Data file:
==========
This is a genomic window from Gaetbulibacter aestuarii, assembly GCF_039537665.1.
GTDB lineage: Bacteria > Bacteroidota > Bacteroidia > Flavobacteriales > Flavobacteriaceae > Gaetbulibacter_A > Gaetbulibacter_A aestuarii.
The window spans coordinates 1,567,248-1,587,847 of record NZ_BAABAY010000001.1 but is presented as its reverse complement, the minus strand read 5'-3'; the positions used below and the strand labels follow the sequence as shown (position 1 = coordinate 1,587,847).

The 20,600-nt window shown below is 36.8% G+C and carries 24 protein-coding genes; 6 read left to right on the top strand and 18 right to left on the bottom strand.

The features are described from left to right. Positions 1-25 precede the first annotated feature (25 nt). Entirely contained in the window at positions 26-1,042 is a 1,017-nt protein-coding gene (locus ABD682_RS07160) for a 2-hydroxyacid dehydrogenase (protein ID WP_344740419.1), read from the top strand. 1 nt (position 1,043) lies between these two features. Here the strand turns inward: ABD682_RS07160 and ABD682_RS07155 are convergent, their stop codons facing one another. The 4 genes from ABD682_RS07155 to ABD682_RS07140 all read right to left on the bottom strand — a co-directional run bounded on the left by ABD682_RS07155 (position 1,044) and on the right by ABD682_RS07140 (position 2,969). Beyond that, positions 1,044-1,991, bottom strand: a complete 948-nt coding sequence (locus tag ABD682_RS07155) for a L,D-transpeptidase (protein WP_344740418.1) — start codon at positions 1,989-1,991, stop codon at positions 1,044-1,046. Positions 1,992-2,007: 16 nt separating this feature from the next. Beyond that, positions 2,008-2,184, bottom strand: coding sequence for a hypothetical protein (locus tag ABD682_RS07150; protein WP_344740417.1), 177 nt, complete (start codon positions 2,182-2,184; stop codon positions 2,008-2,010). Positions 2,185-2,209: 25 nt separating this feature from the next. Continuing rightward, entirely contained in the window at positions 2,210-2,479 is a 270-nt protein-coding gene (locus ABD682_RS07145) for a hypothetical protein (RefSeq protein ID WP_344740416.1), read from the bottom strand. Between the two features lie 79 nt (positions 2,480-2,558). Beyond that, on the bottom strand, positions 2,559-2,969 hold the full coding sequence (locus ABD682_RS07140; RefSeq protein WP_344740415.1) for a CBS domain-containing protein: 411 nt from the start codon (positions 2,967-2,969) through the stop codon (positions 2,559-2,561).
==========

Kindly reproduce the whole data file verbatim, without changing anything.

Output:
This is a genomic window from Gaetbulibacter aestuarii, assembly GCF_039537665.1.
GTDB lineage: Bacteria > Bacteroidota > Bacteroidia > Flavobacteriales > Flavobacteriaceae > Gaetbulibacter_A > Gaetbulibacter_A aestuarii.
The window spans coordinates 1,567,248-1,587,847 of record NZ_BAABAY010000001.1 but is presented as its reverse complement, the minus strand read 5'-3'; the positions used below and the strand labels follow the sequence as shown (position 1 = coordinate 1,587,847).

The 20,600-nt window shown below is 36.8% G+C and carries 24 protein-coding genes; 6 read left to right on the top strand and 18 right to left on the bottom strand.

The features are described from left to right. Positions 1-25 precede the first annotated feature (25 nt). Entirely contained in the window at positions 26-1,042 is a 1,017-nt protein-coding gene (locus ABD682_RS07160) for a 2-hydroxyacid dehydrogenase (protein ID WP_344740419.1), read from the top strand. 1 nt (position 1,043) lies between these two features. Here the strand turns inward: ABD682_RS07160 and ABD682_RS07155 are convergent, their stop codons facing one another. The 4 genes from ABD682_RS07155 to ABD682_RS07140 all read right to left on the bottom strand — a co-directional run bounded on the left by ABD682_RS07155 (position 1,044) and on the right by ABD682_RS07140 (position 2,969). Beyond that, positions 1,044-1,991, bottom strand: a complete 948-nt coding sequence (locus tag ABD682_RS07155) for a L,D-transpeptidase (protein WP_344740418.1) — start codon at positions 1,989-1,991, stop codon at positions 1,044-1,046. Positions 1,992-2,007: 16 nt separating this feature from the next. Beyond that, positions 2,008-2,184, bottom strand: coding sequence for a hypothetical protein (locus tag ABD682_RS07150; protein WP_344740417.1), 177 nt, complete (start codon positions 2,182-2,184; stop codon positions 2,008-2,010). Positions 2,185-2,209: 25 nt separating this feature from the next. Continuing rightward, entirely contained in the window at positions 2,210-2,479 is a 270-nt protein-coding gene (locus ABD682_RS07145) for a hypothetical protein (RefSeq protein ID WP_344740416.1), read from the bottom strand. Between the two features lie 79 nt (positions 2,480-2,558). Beyond that, on the bottom strand, positions 2,559-2,969 hold the full coding sequence (locus ABD682_RS07140; RefSeq protein WP_344740415.1) for a CBS domain-containing protein: 411 nt from the start codon (positions 2,967-2,969) through the stop codon (positions 2,559-2,561).